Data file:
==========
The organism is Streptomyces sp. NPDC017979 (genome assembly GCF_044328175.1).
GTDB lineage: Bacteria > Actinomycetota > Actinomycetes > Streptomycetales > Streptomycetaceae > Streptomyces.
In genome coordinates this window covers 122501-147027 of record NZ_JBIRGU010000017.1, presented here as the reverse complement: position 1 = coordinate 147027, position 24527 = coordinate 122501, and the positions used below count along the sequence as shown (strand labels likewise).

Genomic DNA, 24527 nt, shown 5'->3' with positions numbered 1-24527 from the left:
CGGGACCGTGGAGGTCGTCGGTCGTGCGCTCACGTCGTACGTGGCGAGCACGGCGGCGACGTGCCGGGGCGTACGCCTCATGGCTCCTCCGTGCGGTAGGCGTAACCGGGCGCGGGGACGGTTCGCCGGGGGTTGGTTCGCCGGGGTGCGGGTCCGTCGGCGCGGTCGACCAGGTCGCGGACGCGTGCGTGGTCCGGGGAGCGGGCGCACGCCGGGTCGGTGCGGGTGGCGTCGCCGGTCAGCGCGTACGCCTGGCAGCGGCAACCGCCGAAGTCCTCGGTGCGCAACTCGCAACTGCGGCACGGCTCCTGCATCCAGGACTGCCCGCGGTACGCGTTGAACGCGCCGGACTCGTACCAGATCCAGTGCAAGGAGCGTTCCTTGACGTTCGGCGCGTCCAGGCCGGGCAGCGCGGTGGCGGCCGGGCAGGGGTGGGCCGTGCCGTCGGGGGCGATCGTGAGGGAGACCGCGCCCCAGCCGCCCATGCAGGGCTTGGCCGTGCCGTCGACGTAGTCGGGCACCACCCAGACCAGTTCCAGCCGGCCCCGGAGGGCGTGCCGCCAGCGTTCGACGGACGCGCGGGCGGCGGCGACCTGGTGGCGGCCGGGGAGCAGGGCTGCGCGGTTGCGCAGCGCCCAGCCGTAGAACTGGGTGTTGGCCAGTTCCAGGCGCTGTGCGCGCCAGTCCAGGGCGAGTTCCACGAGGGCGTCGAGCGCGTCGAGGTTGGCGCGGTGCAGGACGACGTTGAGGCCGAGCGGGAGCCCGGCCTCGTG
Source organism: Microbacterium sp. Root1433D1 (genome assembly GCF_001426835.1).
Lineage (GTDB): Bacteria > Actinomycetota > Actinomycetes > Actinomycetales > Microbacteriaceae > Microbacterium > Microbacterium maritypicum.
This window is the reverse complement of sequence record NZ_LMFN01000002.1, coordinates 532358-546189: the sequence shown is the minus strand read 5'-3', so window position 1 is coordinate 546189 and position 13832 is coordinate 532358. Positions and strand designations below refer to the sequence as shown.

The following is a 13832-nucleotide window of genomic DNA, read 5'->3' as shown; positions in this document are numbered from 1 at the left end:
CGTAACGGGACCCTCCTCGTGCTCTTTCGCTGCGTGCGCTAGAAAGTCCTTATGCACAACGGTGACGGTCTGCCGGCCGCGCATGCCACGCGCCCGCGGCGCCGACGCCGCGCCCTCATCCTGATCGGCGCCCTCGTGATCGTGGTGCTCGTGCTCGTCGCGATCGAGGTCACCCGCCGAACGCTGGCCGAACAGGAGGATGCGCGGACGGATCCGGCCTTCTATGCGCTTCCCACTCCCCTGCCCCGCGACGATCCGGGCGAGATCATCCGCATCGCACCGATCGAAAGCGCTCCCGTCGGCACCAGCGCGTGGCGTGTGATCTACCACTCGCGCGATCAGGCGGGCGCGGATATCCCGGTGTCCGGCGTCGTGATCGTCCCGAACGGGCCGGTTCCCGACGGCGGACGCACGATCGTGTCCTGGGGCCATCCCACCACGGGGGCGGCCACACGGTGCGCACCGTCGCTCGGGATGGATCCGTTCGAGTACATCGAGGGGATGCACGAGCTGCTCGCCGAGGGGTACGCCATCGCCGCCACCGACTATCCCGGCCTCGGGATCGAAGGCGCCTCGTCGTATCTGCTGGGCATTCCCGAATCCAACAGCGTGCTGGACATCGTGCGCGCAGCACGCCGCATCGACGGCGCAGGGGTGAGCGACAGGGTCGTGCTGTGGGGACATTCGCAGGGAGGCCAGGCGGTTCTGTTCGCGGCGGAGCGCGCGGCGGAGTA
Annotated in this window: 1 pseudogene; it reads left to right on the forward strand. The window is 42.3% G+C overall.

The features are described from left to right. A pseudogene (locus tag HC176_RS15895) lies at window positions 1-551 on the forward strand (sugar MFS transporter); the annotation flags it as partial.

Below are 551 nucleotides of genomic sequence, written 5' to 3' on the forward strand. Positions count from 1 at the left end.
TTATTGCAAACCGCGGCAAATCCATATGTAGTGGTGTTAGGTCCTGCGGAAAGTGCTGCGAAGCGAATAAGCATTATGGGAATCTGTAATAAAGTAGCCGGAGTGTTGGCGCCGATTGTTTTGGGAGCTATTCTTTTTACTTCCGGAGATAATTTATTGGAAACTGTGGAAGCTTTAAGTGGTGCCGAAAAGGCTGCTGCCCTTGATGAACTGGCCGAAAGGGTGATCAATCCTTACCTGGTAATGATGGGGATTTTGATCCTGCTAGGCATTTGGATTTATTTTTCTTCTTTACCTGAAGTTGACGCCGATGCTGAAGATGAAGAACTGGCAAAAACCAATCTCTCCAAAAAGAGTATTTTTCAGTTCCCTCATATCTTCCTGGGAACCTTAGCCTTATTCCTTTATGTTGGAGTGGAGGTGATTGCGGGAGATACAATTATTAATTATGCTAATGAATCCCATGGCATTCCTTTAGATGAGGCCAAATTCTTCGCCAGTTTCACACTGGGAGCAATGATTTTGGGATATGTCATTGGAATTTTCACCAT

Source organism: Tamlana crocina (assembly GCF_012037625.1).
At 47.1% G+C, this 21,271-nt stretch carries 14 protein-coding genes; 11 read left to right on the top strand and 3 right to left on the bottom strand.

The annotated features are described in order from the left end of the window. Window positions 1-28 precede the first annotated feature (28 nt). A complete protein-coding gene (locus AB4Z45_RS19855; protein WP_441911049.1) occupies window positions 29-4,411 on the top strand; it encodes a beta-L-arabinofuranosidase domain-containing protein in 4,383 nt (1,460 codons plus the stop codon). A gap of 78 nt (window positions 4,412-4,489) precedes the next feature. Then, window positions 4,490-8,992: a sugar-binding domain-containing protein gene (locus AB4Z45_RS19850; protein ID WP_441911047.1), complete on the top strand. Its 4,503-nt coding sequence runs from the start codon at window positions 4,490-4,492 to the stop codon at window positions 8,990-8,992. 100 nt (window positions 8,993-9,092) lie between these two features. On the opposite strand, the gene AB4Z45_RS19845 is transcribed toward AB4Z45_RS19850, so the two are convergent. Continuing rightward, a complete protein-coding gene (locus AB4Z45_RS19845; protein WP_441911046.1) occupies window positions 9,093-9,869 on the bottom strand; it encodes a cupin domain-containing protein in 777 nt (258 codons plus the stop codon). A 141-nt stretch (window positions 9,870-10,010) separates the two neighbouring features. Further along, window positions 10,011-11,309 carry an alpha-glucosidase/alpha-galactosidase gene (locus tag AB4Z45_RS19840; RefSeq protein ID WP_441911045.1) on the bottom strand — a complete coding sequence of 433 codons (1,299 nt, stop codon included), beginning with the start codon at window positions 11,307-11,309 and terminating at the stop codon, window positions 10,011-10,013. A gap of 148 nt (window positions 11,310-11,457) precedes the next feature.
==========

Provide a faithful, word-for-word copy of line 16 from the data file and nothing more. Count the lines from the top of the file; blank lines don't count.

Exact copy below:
At 47.1% G+C, this 21,271-nt stretch carries 14 protein-coding genes; 11 read left to right on the top strand and 3 right to left on the bottom strand.